Eclipse Megamovie 2024

The Sun’s corona – its outermost atmosphere – writhes and twists and throws off plumes of hot plasma. Measuring the motion of these plumes could help scientists understand the nature of the corona: what makes it so hot, and how it creates space weather. But these plumes can only be directly observed during an eclipse. Volunteer for Eclipse Megamovie 2024, and this April, you can help scientists answer persistent questions about the Sun’s corona and its plasma plumes.

Go to Project Website


18 and up




Outside on the eclipse path or online anywhere



What you’ll do

  • Are you on the path of totality (see map further down the page)? Do you have the required camera equipment (see equipment list below)? Join the Eclipse Megamovie photo team as an Observer or Science Team Alpha Recruit (STAR)
  • Do you have experience coding in Python? Help with a machine learning analysis of the Eclipse Megamovie data after the eclipse!
  • Visit the website to learn more and to sign up.


  • Time:
    • STAR Data Collectors: 6 hours on eclipse day, 7 hours of practice & trainings
    • Enthusiasts: 6 hours on eclipse day
    • Machine Learning Analysts: 2 to 5 days of work
  • Equipment:
    • STARs: DLSR (or mirrorless) camera, 300mm to 500mm lens depending on sensor size, tracking mount, tripod, and GPS location information. 
    • Eclipse Observer: DSLR (or mirrorless) camera, 300 mm lens, tripod, and GPS location information.
    • Machine Learning Analysts: a web-connected computer 
  • Knowledge: Project training is provided for STAR photographers. Python coding experience is required to participate in image processing.

Get started!

A band of shade, outlined in red with a central blue line, crosses a true color image of the United States and the northern parts of Mexico and southern parts of Canada. This band indicates all the places from which the total solar eclipse will be visible on April 8, 2024. The band is approximately 125 miles wide. It comes ashore at the southerly end of the Gulf of California and crosses in an arcing diagonal across the United States from San Antonio, Texas, across parts of Oklahoma, Arkansas, Missouri, Illinois, Kentucky, Indiana, Ohio, Pennsylvania, New York, Vermont, New Hampshire, and Maine and then into New Brunswick, Canada. It crosses the Gulf of St Lawrence, then across central Newfoundland before moving out over the North Atlantic Ocean.
The red and blue band that arcs north from Mazatlán, Mexico to San Antonio, Texas all the way to to northern Maine and across Newfoundland, Canada marks the “path of totality” for the April 8 2024 eclipse. This is the path from which people on Earth can witness a complete eclipse of the Sun. Outside of this path, observers may see a partial eclipse, with the amount of the Sun being blocked by the Moon decreasing with distance from the path. Interactive map available at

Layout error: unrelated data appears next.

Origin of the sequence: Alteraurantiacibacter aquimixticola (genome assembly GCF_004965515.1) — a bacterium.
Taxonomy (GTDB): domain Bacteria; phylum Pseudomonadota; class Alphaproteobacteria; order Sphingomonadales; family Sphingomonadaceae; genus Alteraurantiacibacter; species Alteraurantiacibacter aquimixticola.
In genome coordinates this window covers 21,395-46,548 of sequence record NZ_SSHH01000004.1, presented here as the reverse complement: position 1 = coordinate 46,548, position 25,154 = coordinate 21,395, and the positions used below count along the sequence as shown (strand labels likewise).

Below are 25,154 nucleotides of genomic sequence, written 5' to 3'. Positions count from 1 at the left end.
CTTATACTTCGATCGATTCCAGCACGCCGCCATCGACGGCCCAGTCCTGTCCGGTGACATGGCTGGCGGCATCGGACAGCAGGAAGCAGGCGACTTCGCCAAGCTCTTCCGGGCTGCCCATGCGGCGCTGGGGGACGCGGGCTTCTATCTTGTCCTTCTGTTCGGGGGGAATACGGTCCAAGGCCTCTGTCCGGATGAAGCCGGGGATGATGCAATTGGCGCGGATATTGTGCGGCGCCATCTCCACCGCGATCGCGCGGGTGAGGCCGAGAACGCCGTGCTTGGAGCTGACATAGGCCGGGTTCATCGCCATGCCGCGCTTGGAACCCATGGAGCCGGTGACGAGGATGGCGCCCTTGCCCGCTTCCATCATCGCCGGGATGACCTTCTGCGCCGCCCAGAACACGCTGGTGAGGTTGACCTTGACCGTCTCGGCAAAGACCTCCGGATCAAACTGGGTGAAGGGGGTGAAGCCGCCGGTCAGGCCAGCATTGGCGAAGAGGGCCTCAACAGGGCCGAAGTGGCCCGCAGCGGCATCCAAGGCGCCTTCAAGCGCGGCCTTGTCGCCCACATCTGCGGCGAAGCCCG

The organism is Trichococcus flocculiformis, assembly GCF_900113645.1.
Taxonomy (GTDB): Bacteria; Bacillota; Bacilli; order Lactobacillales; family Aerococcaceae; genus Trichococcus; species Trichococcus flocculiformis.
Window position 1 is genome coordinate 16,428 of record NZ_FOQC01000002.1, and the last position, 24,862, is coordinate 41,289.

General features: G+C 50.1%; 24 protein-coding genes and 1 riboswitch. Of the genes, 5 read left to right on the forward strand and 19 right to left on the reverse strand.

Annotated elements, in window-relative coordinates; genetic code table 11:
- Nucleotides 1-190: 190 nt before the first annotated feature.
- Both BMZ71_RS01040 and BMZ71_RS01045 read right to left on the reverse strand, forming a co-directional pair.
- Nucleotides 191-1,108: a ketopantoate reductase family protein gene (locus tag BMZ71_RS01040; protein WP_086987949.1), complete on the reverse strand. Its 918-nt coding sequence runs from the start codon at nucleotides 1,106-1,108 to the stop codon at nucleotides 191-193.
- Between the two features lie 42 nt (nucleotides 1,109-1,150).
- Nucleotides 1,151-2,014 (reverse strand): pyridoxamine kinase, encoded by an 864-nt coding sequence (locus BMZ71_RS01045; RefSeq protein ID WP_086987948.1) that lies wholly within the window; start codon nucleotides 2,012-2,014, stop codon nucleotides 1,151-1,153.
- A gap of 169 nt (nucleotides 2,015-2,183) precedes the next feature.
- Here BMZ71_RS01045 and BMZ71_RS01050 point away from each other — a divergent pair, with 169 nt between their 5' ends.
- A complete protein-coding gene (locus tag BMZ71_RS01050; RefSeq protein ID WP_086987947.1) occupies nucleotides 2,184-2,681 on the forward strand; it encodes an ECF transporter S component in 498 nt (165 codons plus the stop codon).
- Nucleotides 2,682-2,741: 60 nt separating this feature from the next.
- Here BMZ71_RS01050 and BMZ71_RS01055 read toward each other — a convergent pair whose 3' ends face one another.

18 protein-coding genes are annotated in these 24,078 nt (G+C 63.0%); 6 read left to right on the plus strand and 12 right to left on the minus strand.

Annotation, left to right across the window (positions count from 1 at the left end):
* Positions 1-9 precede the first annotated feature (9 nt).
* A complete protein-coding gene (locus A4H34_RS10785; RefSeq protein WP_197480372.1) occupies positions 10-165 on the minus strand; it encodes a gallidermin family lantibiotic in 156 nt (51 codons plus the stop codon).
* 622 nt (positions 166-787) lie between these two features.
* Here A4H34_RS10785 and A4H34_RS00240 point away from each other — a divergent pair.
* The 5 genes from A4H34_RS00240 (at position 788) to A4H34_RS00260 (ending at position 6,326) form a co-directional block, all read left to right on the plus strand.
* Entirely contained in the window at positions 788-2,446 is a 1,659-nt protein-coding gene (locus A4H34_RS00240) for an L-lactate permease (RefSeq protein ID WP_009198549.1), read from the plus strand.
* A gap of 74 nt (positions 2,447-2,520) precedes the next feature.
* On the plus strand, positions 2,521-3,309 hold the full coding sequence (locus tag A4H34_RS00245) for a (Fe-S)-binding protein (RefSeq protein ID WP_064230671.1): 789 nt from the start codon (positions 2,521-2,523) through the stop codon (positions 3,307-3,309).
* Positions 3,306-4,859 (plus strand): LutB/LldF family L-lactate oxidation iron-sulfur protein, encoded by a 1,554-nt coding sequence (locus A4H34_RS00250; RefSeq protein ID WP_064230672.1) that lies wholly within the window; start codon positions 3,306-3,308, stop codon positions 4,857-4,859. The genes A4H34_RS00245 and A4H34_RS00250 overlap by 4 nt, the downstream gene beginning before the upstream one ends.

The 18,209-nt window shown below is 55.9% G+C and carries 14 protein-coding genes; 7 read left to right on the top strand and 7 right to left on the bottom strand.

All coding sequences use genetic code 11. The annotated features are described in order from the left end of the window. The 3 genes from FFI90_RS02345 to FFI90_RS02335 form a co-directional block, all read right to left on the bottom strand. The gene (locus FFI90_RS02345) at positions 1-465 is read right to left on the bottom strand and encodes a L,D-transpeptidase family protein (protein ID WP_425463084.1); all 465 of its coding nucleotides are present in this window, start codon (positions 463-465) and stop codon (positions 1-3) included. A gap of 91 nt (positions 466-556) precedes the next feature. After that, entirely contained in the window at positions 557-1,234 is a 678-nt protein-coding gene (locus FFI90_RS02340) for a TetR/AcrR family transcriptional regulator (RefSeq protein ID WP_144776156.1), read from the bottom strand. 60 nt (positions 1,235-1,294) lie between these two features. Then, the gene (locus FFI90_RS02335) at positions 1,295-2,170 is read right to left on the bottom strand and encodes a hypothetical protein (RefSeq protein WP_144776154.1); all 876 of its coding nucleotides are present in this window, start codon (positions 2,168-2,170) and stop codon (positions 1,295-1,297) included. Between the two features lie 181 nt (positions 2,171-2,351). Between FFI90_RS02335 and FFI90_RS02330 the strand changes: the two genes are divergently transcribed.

Credit: Xavier M. Jubier

Learn More

Read more about the science behind the project and what the team hopes to discover on the project’s website. 

Eclipse Megamovie 2024 is part of the Heliophysics Big Year - follow that link to learn more about this yearlong celebration of heliophysics.

Text based logo reading Eclipse Megamovie; the c in eclipse is a half moon and o in movie is a sun
Eight different photographs of the Sun taken by various photographers. The photographs show varying levels of detail of the Sun's corona. The first four are black and white images of the Moon crossing in front of the Sun. A wide arc of white light on one side becomes smaller, is replace by a glow around the round moon, and then the small arc of white light appears on the other side. The fifth image shows detail of the corona as it moves away in a starburst of energy from the sun. The sixth shows an orange crescent of Sun beside the Moon that is eclipsing it. The seventh shows the churning lower corona in yellow boils and jets, just ringing in the Moon. The eighth shows a fully eclipsed Sun at the center of a starburst of white.
Rotating GIF of images made during a 2017 eclipse by volunteers and other photographers in the 2017 Eclipse Megamovie project. The processing of images in this way enables closer study of the Sun's corona, only properly visible in photographs during a total solar eclipse.
Images in GIF were created by:
NASA/Aubrey Gemignani
NASA/Aubrey Gemignani
NASA/Carla Thomas
NASA/Aubrey Gemignani
J. M. Pasachoff (*2021), V. Rušin and the Williams College Eclipse Team, processed by R. Hubčík
NASA/Bill Ingalls
NASA Goddard
George Holub
Portrait photo of a smiling woman with long blonde hair

Laura Peticolas

Principal Investigator

Portrait photo of a man wearing glasses

Thomas Targett


Portrait photo of a smiling man wearing glasses

Hunter Mills

Data Scientist (ML/AI)

Portrait photo of a smiling woman wearing glasses

Hannah Hellman

Communication Specialist/ Editor